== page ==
Engine room crew perform their duties in an extremely demanding working environment; high temperatures and pressure systems. Despite of taking all the precautions and safety measures, while handling engine room machinery systems, accidents do happen!
Machinery Spaces Casualty: A Real Life Accident
On August 2015, a dredger left Dagenham and proceeded along the east coast of the UK to its designated loading area. Approximately 1 hour before arrival at the loading area, the officer of the watch called the third engineer to prepare the machinery for loading. Third engineer in engine room and changed the alarm and monitoring system from its remote to local control for manned machinery space operations. He then, started No.2 generator and transferred vessel’s electrical load from shaft alternator on to No.2 generator and prepared the dredging pump which would be powered by the shaft alternator. Due to a defect, No.3 generator was unavailable for use. Loading commenced, after which there was no further communication between the bridge team and the third engineer prior to the accident. Loading proceeded as planned, when a fire detector activated. Fire detection panel on the bridge indicated that the fire was within engine room. Alarm was reset on the fire detection panel, which was situated on the bridge, but it immediately reactivated, sounding throughout the accommodation on each occasion. The alarm was then reset again but it activated for a third time, alerting the rest of the crew, some of whom had already responded to the initial alarm and had proceeded to the bridge. The remaining crew then mustered rapidly on the bridge, which was the designated emergency station, except from third engineer, who was on watch alone in the engine room, and the chief officer, who was asleep following his period of duty. Third engineer, was burned in fire and later die. On account of fire, which was extinguished following activation of the CO2 smothering system, the vessel lost all power and remained at anchor with its dredging equipment partially deployed for 9 days until it could be taken under tow and delivered to a repair facility.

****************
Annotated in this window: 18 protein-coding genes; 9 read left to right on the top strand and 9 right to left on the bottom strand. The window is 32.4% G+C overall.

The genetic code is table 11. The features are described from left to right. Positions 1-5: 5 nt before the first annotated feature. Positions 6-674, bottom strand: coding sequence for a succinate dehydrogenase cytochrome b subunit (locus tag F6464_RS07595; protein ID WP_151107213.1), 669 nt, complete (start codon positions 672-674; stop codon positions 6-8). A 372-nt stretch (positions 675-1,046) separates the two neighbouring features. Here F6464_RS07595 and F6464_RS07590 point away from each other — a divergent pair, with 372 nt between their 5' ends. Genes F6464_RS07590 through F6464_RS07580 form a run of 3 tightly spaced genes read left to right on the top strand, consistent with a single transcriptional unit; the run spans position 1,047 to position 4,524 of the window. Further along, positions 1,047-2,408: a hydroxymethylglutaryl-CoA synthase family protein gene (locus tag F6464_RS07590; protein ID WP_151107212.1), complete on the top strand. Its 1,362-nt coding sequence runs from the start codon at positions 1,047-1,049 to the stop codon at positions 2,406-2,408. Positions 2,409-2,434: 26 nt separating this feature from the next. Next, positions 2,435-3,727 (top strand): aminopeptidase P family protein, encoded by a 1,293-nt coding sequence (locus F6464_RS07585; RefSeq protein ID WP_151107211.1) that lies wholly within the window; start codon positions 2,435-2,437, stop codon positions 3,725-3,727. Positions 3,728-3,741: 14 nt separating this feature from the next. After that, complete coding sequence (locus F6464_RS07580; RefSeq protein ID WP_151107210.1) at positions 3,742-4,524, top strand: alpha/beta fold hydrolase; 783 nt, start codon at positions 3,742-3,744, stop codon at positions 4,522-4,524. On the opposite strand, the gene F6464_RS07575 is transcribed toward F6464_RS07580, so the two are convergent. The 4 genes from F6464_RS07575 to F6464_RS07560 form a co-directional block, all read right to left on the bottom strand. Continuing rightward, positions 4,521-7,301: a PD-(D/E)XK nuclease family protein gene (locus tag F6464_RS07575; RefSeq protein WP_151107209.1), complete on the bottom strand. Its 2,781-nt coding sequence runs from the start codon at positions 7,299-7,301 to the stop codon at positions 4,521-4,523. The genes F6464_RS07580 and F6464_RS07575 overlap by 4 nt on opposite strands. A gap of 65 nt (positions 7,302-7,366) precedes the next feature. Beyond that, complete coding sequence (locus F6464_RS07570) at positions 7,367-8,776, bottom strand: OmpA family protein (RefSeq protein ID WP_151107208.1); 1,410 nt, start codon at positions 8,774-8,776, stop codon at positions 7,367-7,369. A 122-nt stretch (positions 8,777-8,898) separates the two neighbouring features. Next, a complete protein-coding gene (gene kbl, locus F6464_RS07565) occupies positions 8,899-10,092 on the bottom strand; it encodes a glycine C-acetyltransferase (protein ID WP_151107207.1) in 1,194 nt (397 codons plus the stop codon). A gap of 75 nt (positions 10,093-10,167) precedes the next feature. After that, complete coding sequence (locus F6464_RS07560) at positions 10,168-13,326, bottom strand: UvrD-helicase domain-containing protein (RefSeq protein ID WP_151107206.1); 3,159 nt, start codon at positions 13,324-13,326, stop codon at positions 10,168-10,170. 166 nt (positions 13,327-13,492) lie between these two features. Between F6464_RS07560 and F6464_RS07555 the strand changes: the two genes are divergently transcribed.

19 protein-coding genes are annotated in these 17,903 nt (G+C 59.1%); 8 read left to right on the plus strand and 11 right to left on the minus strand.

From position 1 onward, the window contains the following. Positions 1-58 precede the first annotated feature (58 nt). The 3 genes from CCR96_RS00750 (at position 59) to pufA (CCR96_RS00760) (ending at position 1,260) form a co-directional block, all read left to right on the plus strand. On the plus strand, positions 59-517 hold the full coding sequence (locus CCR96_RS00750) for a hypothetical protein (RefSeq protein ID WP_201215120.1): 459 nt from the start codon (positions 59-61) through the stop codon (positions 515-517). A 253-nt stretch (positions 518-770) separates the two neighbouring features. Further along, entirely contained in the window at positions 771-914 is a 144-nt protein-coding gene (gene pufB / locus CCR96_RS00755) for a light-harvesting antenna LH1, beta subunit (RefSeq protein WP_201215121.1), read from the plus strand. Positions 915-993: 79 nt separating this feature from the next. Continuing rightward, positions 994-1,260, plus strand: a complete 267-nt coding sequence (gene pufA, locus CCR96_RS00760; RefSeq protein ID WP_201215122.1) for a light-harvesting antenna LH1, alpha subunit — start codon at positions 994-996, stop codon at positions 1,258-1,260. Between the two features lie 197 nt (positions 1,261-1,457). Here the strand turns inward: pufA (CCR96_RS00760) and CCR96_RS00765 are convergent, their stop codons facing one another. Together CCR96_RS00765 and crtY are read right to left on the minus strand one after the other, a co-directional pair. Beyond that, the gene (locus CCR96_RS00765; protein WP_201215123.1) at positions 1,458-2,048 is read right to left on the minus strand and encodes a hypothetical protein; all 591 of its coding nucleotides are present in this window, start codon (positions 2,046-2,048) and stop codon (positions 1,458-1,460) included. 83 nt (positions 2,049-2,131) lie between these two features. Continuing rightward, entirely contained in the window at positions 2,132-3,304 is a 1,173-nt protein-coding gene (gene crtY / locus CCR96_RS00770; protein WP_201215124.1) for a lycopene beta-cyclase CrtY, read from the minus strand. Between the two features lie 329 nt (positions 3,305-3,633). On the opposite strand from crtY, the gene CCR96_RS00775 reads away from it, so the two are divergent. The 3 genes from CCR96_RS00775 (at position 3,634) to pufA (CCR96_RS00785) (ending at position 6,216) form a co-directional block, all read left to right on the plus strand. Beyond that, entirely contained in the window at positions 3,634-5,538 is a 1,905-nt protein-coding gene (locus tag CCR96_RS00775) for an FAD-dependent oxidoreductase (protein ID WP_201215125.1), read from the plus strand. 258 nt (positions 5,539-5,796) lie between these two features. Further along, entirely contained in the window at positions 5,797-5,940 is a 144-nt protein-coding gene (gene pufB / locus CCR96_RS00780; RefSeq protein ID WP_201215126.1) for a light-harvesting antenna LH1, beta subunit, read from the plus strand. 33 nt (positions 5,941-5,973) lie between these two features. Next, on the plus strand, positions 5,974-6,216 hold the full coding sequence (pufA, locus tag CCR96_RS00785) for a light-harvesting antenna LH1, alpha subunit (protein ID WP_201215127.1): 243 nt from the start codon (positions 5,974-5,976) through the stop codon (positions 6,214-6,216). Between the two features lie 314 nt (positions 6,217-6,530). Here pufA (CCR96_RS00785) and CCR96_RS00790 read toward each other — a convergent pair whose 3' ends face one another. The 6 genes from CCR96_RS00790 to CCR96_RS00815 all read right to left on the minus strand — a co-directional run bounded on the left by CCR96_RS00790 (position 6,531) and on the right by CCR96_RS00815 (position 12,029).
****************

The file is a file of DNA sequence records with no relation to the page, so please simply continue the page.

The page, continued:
What caused the incident?
The third engineer was attempting to repair a failed fuel pipe when fuel, under pressure in the pipe, ignited.
- No one else on board was aware of a failed fuel pipe or that the third engineer had apparently decided to repair it.
- The third engineer was using a portable angle grinder to access the repair site, and had underestimated the risk of doing so.
- Possible contributing factors to the third engineer’s underestimation of risk were that he had neither carried out a formal risk assessment nor sought a permit to work prior to commencing the repair.
10 necessary actions to be followed in case of machinery spaces casualty
- Advise engineer officer on watch.
- Call Chief Engineer / Inform Bridge
- If necessary shut down operations in Engine Room.
- Co-ordinate with Bridge Operation of Emergency Squads.
- Verify Status of Engine Room Staff and Operations.
- Check for navigational hazards in vicinity.
- If necessary – make appropriate sound signals.
- Exhibit NUC shapes/lights as necessary.
- Switch on VHF – Channel 16.
- Prepare for anchoring if considered necessary
SQE Marine has further prepared a detailed checklist aiming to inform about the necessary actions to be followed, in case of machinery spaces casualty.